The world of maintenance of certification as imposed by the American Board of Medical Specialties is facing a backlash as never before. Following the spectacular expose published in Newsweek about the greed and impropriety at the American Board of Internal Medicine, in which millions of dollars were paid out in executive salaries, real estate, and first class air travel, hundreds of doctors rose up in protest. In a surprising turnaround, the ABIM apologized for the excessive burden that the MOC has become and promised to reform the process.
Every physician wondered which medical board would follow the ABIM's changes. Now the American Board of Anesthesiology has decided that its MOCA program also needs to be changed. In an email to anesthesiologists yesterday, the ABA calls its new program MOCA 2.0.
MOCA 2.0 has several major modifications from 1.0. One of the biggest is the removal of the much despised simulation exam. This portion is hugely disruptive to most anesthesiologists, requiring them to spend thousands of dollars for the exam, travel to a simulation center, and time spent studying for and taking the test. It was one of the most divisive tests ever devised by the ABA and the ABMS, no matter how popular the organizations claim the simulations are. I count myself as one of the lucky ones who was first board recertified before the simulation was enacted and now it is being abolished before my next recertification. Hallelujah. There will be no tears shed for the end of this monstrosity.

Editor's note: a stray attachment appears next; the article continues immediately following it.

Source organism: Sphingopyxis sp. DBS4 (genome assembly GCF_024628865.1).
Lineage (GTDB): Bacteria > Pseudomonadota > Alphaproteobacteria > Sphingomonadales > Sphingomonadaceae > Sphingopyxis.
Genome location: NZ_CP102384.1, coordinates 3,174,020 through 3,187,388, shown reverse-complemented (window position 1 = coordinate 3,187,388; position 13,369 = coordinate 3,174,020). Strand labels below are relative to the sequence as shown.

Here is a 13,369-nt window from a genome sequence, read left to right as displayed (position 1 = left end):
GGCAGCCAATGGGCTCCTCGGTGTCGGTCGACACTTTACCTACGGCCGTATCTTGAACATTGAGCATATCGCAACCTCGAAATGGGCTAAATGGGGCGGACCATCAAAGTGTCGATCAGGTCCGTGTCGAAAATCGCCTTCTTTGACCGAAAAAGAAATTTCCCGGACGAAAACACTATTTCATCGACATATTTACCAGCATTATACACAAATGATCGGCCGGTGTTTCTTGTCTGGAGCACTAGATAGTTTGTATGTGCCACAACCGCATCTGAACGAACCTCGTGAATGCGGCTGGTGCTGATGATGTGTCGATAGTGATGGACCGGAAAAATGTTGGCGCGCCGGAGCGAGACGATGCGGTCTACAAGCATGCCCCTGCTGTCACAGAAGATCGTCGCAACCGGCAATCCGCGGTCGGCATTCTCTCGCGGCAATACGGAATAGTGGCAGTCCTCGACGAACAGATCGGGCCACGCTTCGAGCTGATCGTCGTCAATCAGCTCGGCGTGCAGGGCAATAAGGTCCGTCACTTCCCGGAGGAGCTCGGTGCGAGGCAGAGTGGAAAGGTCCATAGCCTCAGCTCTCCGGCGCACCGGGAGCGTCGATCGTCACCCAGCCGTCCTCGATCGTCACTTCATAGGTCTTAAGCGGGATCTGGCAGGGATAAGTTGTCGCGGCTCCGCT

Next, the recertification exam itself is gone. Can you believe it? No more exams again, EVER! Instead, the ABA has instituted an online program called MOCA Minute. Once a week, the ABA will post a question on its website that had the highest failure rates during certification exams. The user will have one minute to answer the question. If they answer the question incorrectly, there will be a brief explanation of the answer but it doesn't count against anything. No punishment. No repeating another question. The diplomate will have to answer 30 questions per calendar quarter or 120 per year. They can be bunched up together so one doesn't have to log in every week. But the ABA will only count 30 per quarter even if you answer more. This prevents people from doing all their requirements at the end of the year. The MOCA Minute does not replace the CME requirements that are already a part of MOCA or for your state medical licensure.
MOCA Part 4, or the Improvement in Medical Practice, is still evolving. This portion has always been nebulous in its requirements and implementation. They are withholding details of the new system for now.
Has the ABA also changed the cost of participating in MOCA? Yes and no. Thousands of dollars have now been saved by eliminating the simulation exam. But the ABA still expects one to pay $2,100 to be recertified. Instead of paying it all at once to take the exam, now they want to extract $210 every year for ten years. Credit cards accepted.
What hasn't changed? The need to be board certified by the ABA in the first place. Many lifetime certified physicians are still incensed that their certificates now read certified but not participating in MOC on the ABA's website, an asterisk in a perfectly legitimate career. Even these new changes will not appease doctors who feel any extra work to maintain their certificates is overly burdensome. These are the people who are flocking to the alternative certification program NBPAS. But for now, the removal of the recertification exam and the simulation is a huge step forward. Hopefully the ABA will continue to be responsive to the outcry of its members for simplification of a process that has huge implications for their livelihoods.